10 Facts you didn’t know about cannabis
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Throughout its history, marijuana has attracted plenty of unexpected users and proponents and much of the history of greenery is now familiar to us. To buy marijuana seeds is just as epic as playing hide-and-seek but what’s more with that was the unbelievable facts to be tackled below.

Weird ways to use hemp

The marijuana plant isn’t used only for smoking; its fibers can also be made into rope or fabric, perhaps the oddest use of hemp rope on record is a method for transporting Eastern Island’s giant stone statues.

Mythical origins

The hippie generation did not discover pot but the drug’s true origins remain a bit murky. The identity of the first person to discover pot’s intoxicating effects is lost to prehistory.

Baby soap oops

In an unusual case, a hospital in North Carolina noticed an uptick in the number of newborns who were testing positive for marijuana in their urine, a finding that can suggest that mom has been smoking and can lead to social services getting involved. But it turns out that these babies weren’t suffering from pot exposure. They were just soapy.

You can be allergic to pot

Like many other plants, marijuana can trigger allergic reactions in people. Both the plant’s pollen and its smoke can cause allergies in some people, the researchers said. Marijuana allergies are relatively rare, they wrote, but they’re on the rise and have probably been underreported or unnoticed because the drug has long been illegal.

Mind-altering green

Getting high might affect how you have seen winning and losing. In a 2016 study, participants played a game in which they could win a few cents or lose a few dollars, depending on how well they did. As they played, researchers scanned their brains, focusing on a small area called the nucleus accumbens that’s responsible for processing rewards. The study found that people who had used marijuana more showed weaker nucleus accumbens responses to the prospect of winning than people who’d used the drug less. Of course, the study couldn’t prove that marijuana use directly caused the brain changes – it could be that there is some third cause of both, or an underlying reason why someone with a lessened reward response might gravitate toward marijuana use, the researchers said.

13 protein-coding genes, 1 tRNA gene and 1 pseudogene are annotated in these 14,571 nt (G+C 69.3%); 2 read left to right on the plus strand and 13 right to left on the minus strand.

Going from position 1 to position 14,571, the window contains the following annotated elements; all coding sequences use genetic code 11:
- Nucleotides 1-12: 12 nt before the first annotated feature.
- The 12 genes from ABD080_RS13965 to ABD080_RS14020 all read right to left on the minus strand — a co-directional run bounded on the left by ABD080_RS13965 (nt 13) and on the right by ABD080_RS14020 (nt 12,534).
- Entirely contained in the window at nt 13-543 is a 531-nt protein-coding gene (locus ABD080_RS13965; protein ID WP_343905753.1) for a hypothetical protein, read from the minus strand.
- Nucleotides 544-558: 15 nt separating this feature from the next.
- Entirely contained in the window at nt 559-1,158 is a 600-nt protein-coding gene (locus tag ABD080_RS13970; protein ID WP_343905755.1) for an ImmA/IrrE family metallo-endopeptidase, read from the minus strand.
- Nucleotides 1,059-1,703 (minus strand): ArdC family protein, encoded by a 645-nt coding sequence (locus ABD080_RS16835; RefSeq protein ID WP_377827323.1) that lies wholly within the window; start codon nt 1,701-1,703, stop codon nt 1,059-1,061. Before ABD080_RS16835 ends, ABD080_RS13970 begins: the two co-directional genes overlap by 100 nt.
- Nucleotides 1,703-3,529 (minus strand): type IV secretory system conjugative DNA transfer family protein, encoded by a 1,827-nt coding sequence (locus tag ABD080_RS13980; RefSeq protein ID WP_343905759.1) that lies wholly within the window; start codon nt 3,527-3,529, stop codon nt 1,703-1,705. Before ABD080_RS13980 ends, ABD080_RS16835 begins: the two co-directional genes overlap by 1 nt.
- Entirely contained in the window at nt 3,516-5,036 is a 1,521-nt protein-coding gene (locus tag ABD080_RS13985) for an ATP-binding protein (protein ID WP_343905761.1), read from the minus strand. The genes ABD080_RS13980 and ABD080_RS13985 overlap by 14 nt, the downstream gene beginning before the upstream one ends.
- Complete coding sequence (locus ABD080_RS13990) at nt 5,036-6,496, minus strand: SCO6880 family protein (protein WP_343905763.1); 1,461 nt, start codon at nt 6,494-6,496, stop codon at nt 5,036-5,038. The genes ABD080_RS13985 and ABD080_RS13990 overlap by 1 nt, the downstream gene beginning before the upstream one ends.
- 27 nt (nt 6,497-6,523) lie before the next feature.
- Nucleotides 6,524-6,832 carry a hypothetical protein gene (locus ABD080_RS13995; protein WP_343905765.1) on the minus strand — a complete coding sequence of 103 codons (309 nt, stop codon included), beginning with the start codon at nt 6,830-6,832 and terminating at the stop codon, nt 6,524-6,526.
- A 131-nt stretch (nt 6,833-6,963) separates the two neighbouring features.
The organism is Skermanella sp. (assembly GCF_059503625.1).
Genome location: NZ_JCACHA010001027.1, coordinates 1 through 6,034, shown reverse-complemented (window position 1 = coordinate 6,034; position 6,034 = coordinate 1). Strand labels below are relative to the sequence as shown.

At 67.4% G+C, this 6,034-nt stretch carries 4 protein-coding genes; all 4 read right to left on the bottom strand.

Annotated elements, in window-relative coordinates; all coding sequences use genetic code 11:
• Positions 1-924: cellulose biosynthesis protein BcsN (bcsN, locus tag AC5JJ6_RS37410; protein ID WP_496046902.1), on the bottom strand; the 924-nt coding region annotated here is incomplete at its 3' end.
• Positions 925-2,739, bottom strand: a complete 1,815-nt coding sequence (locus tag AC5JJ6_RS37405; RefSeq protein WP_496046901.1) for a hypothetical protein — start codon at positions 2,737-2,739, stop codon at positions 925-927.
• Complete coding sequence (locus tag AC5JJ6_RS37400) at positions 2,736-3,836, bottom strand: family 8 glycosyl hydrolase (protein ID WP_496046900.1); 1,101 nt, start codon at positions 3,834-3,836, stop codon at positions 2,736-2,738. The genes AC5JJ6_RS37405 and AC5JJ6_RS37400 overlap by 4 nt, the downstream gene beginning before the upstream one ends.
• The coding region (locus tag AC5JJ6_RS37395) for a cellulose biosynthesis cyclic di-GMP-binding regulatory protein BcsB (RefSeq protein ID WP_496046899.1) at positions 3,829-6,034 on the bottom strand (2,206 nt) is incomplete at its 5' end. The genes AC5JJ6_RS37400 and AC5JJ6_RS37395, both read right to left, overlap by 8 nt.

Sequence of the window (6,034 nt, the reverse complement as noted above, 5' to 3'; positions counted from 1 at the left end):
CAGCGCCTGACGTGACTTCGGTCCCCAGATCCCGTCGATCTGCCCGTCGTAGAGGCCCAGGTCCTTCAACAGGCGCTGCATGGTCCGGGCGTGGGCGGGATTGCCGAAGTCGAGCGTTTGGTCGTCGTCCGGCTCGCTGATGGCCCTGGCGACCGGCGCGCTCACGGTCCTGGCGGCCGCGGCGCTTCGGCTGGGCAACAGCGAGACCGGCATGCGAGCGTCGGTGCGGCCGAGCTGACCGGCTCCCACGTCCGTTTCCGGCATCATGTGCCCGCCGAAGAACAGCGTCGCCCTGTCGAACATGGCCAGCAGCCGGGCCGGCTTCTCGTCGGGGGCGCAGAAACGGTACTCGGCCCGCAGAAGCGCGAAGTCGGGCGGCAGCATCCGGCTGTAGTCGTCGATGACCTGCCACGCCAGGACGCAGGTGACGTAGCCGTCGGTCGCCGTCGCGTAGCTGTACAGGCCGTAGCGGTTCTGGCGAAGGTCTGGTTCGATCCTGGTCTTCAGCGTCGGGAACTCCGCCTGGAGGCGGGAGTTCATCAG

Drug bust record

The Guinness Book of World Records apparently does not keep any records for the amounts of marijuana grown, smoked or otherwise consumed. But the drug does show up in the record books. The “bulkiest drug seizure” of marijuana ever was 2,903 metric tons, or 6.4 million pounds, that came from a Colombian drug operation. That was one-fifth of the entire illegal import of marijuana into the United States per year at the time, according to a 1982 New York Times article.

Hemp bought some slaves their freedom

Surprisingly, this is also true. For every pound of hemp over the 100 pounds, he was required to break per day; the slave was paid one cent. A good worker could break about 300 pounds, so it was possible to earn about two dollars a day. Some slaves earned enough money this way to buy their freedom.

Cannabis used to be a rich man’s drug

This one was hard to validate. The only reference to rich people in history connected to marijuana specifically was Scythian tribes leave cannabis seeds as offerings in royal tombs and Queen Arnegunde of France is buried with hemp cloth.

The U.S. government tested marijuana as a truth serum

In 1942 after testing several compounds, the OSS scientists selected a potent extract of marijuana as the best available “truth serum”. The cannabis concoction was given the code name TD, meaning Truth Drug. When injected into food or tobacco cigarettes, TD helped loosen the reserve of recalcitrant interrogation subjects.

Colonists were required to grow hemp

Nearly 55 tons of fiber was needed for the lines and rigging on the USS Constitution alone. Even more hemp fiber went into making the canvas for sails and caulking for the wooden hull. Revolutionary War-era farmers originally grew the fibrous crop for the British Crown, as Britain’s colonies were bound by law to grow hemp.